To conclude. There is no question about the importance of imagery and visualization in science. All the images I showed are associated with great scientific discoveries, and, in fact, several were associated with Nobel Prizes. Most scientists are enthusiastic about visualization. Experiments have shown that scientists tend to have high spatial ability, and many scientists have personally described the important role of mental imagery in their creative process.
However, it is important to keep in mind that scientists invent visualizations to help them solve specific problems. The visualizations they create result from insightful theories, inspired experimental design, and careful analysis. Their visualizations answer specific questions; validate or invalidate competing hypotheses. Finally, the scientific method is structured. Flying around data randomly, like doing random experiments, is not generally productive.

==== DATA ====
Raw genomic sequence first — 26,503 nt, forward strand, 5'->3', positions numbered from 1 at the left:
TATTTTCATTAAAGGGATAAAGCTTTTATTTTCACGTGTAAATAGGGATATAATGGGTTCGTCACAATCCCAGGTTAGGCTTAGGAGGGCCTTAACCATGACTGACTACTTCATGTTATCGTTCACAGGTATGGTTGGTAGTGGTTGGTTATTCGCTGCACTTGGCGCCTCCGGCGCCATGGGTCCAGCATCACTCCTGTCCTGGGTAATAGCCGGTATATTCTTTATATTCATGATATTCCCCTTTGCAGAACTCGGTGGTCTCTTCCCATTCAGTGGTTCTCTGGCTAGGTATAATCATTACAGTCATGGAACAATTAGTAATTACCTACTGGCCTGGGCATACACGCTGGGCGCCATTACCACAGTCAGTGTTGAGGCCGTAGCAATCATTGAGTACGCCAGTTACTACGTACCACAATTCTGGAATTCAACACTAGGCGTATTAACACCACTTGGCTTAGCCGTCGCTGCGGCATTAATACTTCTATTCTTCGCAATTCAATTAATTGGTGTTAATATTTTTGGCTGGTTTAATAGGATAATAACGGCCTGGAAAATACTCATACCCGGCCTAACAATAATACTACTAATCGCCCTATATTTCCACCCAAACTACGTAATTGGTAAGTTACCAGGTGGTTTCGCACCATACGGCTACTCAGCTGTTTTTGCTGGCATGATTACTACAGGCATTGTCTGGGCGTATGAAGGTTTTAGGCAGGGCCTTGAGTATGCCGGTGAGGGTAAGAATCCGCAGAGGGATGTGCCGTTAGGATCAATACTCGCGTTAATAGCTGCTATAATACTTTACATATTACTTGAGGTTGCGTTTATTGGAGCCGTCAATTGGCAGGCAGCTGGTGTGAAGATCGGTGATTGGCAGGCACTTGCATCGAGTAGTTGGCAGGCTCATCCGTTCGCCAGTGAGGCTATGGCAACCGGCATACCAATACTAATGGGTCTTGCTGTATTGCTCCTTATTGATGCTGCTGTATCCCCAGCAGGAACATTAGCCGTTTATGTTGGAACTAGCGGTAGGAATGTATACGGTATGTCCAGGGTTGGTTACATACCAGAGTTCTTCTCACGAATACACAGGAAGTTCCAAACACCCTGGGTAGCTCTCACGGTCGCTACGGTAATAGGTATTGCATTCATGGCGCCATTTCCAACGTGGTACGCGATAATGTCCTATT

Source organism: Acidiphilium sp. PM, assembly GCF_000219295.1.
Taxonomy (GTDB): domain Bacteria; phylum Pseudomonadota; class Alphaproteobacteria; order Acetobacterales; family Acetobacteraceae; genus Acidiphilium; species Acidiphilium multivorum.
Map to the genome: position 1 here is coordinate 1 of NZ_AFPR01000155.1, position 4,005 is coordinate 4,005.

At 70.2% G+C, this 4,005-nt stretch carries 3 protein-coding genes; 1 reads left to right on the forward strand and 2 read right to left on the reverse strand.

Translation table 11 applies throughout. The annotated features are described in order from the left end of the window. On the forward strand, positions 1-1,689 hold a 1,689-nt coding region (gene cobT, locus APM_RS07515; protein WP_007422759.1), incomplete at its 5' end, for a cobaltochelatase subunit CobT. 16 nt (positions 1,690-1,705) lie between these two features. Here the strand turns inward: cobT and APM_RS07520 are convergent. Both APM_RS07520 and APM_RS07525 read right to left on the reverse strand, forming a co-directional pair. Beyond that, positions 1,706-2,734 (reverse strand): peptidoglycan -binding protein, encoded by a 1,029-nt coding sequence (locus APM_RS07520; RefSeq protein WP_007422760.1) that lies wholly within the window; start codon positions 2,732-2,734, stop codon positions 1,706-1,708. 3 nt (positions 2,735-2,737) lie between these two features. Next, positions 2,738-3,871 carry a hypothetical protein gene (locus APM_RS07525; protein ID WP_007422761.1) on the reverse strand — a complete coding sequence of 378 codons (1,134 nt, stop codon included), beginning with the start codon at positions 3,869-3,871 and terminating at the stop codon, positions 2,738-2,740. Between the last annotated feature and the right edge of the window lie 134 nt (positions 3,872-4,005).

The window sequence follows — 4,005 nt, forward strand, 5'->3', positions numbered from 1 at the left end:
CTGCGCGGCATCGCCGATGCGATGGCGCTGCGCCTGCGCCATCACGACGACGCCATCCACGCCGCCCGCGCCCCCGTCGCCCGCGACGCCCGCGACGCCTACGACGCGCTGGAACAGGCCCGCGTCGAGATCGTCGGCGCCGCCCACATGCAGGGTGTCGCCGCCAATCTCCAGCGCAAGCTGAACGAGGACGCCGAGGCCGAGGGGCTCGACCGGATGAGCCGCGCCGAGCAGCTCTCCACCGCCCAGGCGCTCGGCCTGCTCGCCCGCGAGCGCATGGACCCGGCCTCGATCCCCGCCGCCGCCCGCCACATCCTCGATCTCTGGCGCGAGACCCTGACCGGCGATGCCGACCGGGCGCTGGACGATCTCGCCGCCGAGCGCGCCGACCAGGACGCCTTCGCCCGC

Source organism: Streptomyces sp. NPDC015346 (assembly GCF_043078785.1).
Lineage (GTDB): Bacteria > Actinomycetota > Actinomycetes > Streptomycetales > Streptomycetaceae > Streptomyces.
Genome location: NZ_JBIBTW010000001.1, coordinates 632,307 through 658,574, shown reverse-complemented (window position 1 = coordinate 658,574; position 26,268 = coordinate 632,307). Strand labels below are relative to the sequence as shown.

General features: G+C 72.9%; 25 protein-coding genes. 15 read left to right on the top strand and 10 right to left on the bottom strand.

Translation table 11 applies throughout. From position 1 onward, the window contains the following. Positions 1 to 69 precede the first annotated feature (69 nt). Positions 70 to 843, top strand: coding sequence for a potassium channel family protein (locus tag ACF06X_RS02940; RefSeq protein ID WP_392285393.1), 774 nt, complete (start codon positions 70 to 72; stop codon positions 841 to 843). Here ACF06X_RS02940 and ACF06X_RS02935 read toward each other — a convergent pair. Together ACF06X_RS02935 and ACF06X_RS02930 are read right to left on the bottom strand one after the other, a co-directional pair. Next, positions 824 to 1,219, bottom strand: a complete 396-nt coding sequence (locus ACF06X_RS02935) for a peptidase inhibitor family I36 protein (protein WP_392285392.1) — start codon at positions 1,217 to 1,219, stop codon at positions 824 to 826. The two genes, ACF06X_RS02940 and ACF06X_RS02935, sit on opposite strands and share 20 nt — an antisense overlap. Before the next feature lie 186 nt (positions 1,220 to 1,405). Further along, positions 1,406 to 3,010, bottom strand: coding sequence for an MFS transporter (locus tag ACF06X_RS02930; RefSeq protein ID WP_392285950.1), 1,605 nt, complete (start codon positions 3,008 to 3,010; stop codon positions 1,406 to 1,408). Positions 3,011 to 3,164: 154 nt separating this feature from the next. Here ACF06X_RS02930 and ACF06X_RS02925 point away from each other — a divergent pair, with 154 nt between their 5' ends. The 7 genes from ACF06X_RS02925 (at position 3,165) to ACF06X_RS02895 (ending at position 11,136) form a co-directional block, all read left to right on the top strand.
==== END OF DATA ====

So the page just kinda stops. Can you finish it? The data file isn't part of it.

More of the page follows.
You may have noticed that I have not shown many computer-generated visualizations. To be honest, there are not a lot of great ones to choose from. I encourage everyone to think: why is this so? And to contribute your thoughts to the efforts to define a research agenda that will result in tools that allow visualization to support experimentation, analysis and discovery.